Brain Health

Keeping Your Brain Healthy

Your brain is the most important organ in your body, controlling your thoughts, emotions and behaviors. It will perform best under a certain set of basic environmental conditions, conditions which the brain has adapted to over the course of humankind. Unfortunately, certain technological advances (especially electricity, processed foods, industrialization, and computer technology) have resulted in broad environmental changes that are stressful for the brain. These technologies together have changed our sleep cycles, reduced the amount of natural light we are exposed to, reduced physical activity, radically increased the amount of information to process, and contributed to social isolation (although the internet has, in some respects, increased social connectivity, people remain physically isolated). As a result of these broad environmental changes, you must be very purposeful about taking care of your brain. Doing so can significantly reduce, and even eliminate over time, the symptoms you may be experiencing. At a minimum, it may reduce the need for medications to improve your brain’s functioning.

Sleep: It is recommended that you be aggressive in establishing and maintaining a regular sleep schedule. The number of hours of sleep generally necessary for optimum brain functioning depends on your age, but can be established using the following guidelines: 11-13 hours for pre-schoolers; 10-11 hours for pre-adolescents; 8-10 hours for adolescents, and 7-9 hours for adults. To get the required sleep, follow these basic rules: follow a consistent bedtime routine and schedule; transition to sleep with a quiet and relaxing activity such as 15-30 minutes of reading; do not fall asleep with a television or radio on; avoid foods or drinks that contain caffeine 3 hours prior to bedtime; do not go to bed hungry, but don’t eat a big meal before bedtime either; and, the bedroom should be quiet, dark and a little bit cool. If these steps do not result in an improvement in your ability to fall asleep, you may be experiencing a disruption in your body’s natural production of the hormone melatonin, which aids in sleep, and you may wish to consider, in consultation with your physician, the use of melatonin before bedtime. If anxious or racing thoughts at bedtime are a problem, you are encouraged to meet with a therapist to discuss cognitive and behavioral strategies to help you fall asleep. If sleep remains a problem, further consultation with a therapist and possibly a sleep specialist is recommended.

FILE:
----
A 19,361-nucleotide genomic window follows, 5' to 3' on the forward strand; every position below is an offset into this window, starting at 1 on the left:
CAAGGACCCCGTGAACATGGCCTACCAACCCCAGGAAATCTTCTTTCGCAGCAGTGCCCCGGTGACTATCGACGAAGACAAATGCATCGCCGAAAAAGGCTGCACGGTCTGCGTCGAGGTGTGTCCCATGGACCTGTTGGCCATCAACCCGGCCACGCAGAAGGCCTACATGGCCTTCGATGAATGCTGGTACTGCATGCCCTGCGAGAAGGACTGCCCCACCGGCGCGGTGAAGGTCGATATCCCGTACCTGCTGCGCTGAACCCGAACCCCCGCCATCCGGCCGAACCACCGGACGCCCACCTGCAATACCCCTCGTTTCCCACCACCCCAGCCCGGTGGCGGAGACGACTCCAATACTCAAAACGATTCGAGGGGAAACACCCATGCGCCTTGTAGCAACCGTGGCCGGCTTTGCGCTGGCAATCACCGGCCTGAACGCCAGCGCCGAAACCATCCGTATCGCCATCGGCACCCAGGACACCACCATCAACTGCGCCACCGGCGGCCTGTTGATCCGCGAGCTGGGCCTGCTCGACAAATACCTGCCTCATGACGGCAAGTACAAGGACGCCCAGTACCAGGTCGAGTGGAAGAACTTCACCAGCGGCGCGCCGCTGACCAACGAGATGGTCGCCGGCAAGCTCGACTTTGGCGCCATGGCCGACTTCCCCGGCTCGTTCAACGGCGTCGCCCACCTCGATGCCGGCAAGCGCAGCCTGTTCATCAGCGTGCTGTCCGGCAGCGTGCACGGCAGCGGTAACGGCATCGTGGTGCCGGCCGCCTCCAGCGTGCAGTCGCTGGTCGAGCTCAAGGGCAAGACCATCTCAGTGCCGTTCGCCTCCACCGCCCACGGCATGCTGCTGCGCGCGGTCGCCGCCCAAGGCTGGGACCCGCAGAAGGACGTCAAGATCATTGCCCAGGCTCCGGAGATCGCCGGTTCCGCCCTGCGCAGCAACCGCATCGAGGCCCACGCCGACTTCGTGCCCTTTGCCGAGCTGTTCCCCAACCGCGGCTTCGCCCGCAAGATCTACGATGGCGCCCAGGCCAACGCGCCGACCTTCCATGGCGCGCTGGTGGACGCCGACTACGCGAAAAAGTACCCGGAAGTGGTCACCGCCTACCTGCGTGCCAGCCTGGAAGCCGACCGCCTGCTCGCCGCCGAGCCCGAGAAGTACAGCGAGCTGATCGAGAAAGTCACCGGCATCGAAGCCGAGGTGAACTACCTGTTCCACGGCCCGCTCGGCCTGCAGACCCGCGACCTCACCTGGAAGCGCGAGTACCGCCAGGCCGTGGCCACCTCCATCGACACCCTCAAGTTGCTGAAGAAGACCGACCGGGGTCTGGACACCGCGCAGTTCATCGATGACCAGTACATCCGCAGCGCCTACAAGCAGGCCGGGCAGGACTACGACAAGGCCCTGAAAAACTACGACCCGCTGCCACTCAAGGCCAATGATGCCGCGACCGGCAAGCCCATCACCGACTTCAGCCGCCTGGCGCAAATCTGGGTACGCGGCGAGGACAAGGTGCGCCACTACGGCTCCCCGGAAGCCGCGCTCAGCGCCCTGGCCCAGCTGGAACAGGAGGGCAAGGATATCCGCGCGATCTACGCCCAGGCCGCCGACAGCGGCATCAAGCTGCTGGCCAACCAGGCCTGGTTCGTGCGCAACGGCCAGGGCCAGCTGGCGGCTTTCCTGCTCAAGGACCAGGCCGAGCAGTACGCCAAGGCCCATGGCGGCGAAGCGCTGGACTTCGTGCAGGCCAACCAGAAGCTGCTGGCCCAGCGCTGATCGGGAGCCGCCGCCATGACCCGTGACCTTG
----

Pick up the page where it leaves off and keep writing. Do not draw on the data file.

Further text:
Light: Increase your natural light intake. Take 10-15 minutes to expose your skin, and especially your face, to direct sunlight once or twice a day to stimulate your body’s production of Vitamin D.

Diet: Follow a principle of reducing intake of simple carbohydrates (sugar, corn syrup, refined flours, pasta) and increasing intake of protein (found in lean meats, fish, and low-fat dairy products) and fiber (found in whole grains, nuts, and fruits and vegetables) as much as possible. In addition, decrease the ratio of omega-6 fatty acids (found in vegetable oils) to omega-3 fatty acids (found in coldwater fish and many nuts). Taking an omega-3 supplement is recommended since foods high in omega-6 fatty acids are so abundant and foods high in omega-3 fatty acids are less commonly available. Also, because dietary intake alone may be insufficient to establish minimum intakes of mineral and nutrients that your brain needs to function optimally, it is prudent to take a daily multivitamin.

Exercise: A daily 20-30 minute period of physical activity which elevates one’s heart rate is a well established baseline for therapeutic benefit. This can be accomplished simply by a brisk walk or bike ride. If you enjoy videogames, playing Dance Dance Revolution, or other physically interactive video games, is a creative way to incorporate exercise into your day.

Stillness: Set your mind on something beautiful, inspiring, or peaceful and let it rest there for an extended period of time. From a practical standpoint, this may be the hardest brain exercise to implement because it means slowing down and accomplishing nothing which is extremely counter-cultural given our information-rich, hyper-active, productivity-focused world. Whether approached from a spiritual or purely physiological perspective, research shows that meditative practices provide therapeutic benefit. A daily 15-20 minute period of focused meditation is recommended. If you are interested in meditation from a Judeo-Christian perspective, you are encouraged to talk with a therapist about Dr. Mark Shadoan’s Contemplative Focused Prayer approach.

Environment: Get out of the house and spend time around people. Join a club. Spend time at a coffeehouse. Volunteer at a soup kitchen. Your brain is a socially constructed organ. Infants who are socially and emotionally neglected experience profound delays in brain development. The brain is wired by and for human interaction. Absent human contact, the brain becomes stressed and atrophies. While studies suggest that internet-based social networking is beneficial for people’s emotional health, it does not meet the brain’s inherent need for face-to-face human interaction.